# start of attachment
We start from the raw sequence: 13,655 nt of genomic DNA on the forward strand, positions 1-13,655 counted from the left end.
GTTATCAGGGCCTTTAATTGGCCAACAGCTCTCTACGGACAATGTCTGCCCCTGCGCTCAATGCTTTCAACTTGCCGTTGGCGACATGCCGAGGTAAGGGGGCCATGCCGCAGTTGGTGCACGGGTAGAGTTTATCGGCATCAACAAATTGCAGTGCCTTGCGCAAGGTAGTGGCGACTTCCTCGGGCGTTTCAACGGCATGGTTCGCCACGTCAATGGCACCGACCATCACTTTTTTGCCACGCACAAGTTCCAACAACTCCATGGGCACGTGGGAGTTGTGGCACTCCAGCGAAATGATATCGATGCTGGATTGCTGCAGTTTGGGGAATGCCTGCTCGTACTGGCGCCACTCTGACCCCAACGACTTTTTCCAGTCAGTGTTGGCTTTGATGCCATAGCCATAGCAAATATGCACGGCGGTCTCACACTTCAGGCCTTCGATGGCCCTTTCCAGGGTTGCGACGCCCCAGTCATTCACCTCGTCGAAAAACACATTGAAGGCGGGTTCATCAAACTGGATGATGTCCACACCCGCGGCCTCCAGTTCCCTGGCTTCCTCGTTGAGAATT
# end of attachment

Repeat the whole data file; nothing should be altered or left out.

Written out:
We start from the raw sequence: 13,655 nt of genomic DNA on the forward strand, positions 1-13,655 counted from the left end.
GTTATCAGGGCCTTTAATTGGCCAACAGCTCTCTACGGACAATGTCTGCCCCTGCGCTCAATGCTTTCAACTTGCCGTTGGCGACATGCCGAGGTAAGGGGGCCATGCCGCAGTTGGTGCACGGGTAGAGTTTATCGGCATCAACAAATTGCAGTGCCTTGCGCAAGGTAGTGGCGACTTCCTCGGGCGTTTCAACGGCATGGTTCGCCACGTCAATGGCACCGACCATCACTTTTTTGCCACGCACAAGTTCCAACAACTCCATGGGCACGTGGGAGTTGTGGCACTCCAGCGAAATGATATCGATGCTGGATTGCTGCAGTTTGGGGAATGCCTGCTCGTACTGGCGCCACTCTGACCCCAACGACTTTTTCCAGTCAGTGTTGGCTTTGATGCCATAGCCATAGCAAATATGCACGGCGGTCTCACACTTCAGGCCTTCGATGGCCCTTTCCAGGGTTGCGACGCCCCAGTCATTCACCTCGTCGAAAAACACATTGAAGGCGGGTTCATCAAACTGGATGATGTCCACACCCGCGGCCTCCAGTTCCCTGGCTTCCTCGTTGAGAATT